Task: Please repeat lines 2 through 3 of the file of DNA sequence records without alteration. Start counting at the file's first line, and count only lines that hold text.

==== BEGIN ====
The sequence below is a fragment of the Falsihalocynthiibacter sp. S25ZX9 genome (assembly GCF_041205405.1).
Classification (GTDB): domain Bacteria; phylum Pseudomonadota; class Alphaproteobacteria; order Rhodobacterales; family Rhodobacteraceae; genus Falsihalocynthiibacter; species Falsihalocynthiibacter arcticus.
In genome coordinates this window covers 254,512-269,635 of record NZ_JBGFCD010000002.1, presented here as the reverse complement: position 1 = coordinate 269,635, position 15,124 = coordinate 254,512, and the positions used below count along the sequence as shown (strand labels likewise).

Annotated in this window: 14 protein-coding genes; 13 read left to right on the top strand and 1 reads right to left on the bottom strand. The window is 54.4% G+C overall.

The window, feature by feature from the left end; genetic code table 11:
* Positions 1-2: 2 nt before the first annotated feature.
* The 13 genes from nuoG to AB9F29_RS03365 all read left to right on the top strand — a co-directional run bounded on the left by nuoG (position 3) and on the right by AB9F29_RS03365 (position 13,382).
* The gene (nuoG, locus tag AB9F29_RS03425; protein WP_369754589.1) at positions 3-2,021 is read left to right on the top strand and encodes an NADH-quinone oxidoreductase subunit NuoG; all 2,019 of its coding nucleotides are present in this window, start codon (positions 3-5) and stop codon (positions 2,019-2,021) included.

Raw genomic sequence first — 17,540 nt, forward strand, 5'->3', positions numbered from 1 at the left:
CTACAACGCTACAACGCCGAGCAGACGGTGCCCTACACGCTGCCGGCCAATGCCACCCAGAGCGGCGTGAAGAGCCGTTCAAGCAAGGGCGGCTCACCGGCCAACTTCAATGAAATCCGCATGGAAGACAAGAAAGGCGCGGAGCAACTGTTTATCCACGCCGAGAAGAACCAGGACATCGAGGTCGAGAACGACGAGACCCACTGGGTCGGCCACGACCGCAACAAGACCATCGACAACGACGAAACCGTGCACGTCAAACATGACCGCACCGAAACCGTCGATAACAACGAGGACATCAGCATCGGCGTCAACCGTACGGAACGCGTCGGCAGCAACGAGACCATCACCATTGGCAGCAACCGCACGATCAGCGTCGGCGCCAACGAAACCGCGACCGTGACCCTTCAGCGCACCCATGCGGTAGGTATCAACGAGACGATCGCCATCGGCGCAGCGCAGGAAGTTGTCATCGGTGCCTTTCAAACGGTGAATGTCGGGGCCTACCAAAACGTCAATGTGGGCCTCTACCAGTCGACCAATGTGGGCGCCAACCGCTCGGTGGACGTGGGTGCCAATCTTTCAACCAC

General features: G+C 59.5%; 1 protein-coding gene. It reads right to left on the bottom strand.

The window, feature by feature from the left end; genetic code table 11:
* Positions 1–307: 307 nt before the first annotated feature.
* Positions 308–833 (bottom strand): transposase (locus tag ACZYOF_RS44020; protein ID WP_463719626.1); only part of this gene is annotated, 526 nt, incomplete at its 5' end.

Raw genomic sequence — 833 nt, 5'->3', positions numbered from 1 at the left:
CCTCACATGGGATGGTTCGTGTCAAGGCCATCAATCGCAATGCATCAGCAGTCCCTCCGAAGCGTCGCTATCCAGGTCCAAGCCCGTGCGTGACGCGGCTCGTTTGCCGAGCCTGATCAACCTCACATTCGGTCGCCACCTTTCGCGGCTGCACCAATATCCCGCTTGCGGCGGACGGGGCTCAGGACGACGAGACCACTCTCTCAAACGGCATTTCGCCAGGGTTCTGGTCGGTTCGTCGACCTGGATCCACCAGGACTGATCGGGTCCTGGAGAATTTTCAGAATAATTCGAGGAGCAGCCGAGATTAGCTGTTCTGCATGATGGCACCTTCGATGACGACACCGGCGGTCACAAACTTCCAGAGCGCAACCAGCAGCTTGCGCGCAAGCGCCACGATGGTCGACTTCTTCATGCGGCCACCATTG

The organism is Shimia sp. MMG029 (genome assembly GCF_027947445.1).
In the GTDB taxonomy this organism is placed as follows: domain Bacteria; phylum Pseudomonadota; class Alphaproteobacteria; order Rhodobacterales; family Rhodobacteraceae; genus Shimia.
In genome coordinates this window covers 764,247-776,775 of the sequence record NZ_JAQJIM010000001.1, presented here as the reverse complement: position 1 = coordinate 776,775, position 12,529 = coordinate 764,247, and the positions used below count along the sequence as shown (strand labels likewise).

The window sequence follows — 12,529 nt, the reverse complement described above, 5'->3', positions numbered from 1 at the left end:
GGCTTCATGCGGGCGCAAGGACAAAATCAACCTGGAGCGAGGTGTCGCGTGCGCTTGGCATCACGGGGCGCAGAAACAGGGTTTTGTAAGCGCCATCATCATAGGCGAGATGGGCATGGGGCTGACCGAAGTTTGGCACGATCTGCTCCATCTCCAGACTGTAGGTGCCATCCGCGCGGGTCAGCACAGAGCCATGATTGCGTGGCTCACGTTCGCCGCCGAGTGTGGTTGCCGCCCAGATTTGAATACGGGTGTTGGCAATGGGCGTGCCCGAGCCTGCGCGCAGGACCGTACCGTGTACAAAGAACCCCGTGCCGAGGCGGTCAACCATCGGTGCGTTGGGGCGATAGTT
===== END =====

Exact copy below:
Classification (GTDB): domain Bacteria; phylum Pseudomonadota; class Alphaproteobacteria; order Rhodobacterales; family Rhodobacteraceae; genus Falsihalocynthiibacter; species Falsihalocynthiibacter arcticus.
In genome coordinates this window covers 254,512-269,635 of record NZ_JBGFCD010000002.1, presented here as the reverse complement: position 1 = coordinate 269,635, position 15,124 = coordinate 254,512, and the positions used below count along the sequence as shown (strand labels likewise).